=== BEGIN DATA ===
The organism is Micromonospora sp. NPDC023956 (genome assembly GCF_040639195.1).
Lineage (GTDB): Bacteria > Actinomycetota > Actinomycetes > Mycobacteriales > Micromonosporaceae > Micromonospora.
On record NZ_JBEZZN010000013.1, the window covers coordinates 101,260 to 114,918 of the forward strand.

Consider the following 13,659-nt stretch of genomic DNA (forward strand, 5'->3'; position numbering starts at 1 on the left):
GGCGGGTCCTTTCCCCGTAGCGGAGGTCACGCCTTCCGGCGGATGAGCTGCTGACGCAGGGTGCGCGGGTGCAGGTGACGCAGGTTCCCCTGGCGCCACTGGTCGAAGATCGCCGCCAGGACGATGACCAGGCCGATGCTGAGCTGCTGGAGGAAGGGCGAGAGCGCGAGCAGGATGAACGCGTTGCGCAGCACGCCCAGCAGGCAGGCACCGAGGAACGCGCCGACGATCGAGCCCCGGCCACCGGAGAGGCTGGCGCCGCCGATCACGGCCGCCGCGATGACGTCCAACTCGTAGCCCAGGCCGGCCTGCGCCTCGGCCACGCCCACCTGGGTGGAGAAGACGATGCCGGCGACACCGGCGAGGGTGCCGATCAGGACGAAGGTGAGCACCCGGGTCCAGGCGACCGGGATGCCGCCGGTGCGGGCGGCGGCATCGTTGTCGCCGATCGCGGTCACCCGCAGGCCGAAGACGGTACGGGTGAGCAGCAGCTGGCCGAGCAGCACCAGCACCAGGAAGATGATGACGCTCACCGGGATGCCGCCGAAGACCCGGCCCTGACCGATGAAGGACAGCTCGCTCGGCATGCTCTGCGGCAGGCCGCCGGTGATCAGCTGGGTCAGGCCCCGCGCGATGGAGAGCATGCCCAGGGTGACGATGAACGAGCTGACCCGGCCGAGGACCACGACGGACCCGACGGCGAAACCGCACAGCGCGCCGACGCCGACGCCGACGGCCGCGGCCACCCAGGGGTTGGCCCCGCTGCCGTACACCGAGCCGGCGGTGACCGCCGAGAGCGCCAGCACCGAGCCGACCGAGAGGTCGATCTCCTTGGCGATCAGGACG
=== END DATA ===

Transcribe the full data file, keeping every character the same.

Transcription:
The organism is Micromonospora sp. NPDC023956 (genome assembly GCF_040639195.1).
Lineage (GTDB): Bacteria > Actinomycetota > Actinomycetes > Mycobacteriales > Micromonosporaceae > Micromonospora.
On record NZ_JBEZZN010000013.1, the window covers coordinates 101,260 to 114,918 of the forward strand.

Consider the following 13,659-nt stretch of genomic DNA (forward strand, 5'->3'; position numbering starts at 1 on the left):
GGCGGGTCCTTTCCCCGTAGCGGAGGTCACGCCTTCCGGCGGATGAGCTGCTGACGCAGGGTGCGCGGGTGCAGGTGACGCAGGTTCCCCTGGCGCCACTGGTCGAAGATCGCCGCCAGGACGATGACCAGGCCGATGCTGAGCTGCTGGAGGAAGGGCGAGAGCGCGAGCAGGATGAACGCGTTGCGCAGCACGCCCAGCAGGCAGGCACCGAGGAACGCGCCGACGATCGAGCCCCGGCCACCGGAGAGGCTGGCGCCGCCGATCACGGCCGCCGCGATGACGTCCAACTCGTAGCCCAGGCCGGCCTGCGCCTCGGCCACGCCCACCTGGGTGGAGAAGACGATGCCGGCGACACCGGCGAGGGTGCCGATCAGGACGAAGGTGAGCACCCGGGTCCAGGCGACCGGGATGCCGCCGGTGCGGGCGGCGGCATCGTTGTCGCCGATCGCGGTCACCCGCAGGCCGAAGACGGTACGGGTGAGCAGCAGCTGGCCGAGCAGCACCAGCACCAGGAAGATGATGACGCTCACCGGGATGCCGCCGAAGACCCGGCCCTGACCGATGAAGGACAGCTCGCTCGGCATGCTCTGCGGCAGGCCGCCGGTGATCAGCTGGGTCAGGCCCCGCGCGATGGAGAGCATGCCCAGGGTGACGATGAACGAGCTGACCCGGCCGAGGACCACGACGGACCCGACGGCGAAACCGCACAGCGCGCCGACGCCGACGCCGACGGCCGCGGCCACCCAGGGGTTGGCCCCGCTGCCGTACACCGAGCCGGCGGTGACCGCCGAGAGCGCCAGCACCGAGCCGACCGAGAGGTCGATCTCCTTGGCGATCAGGACG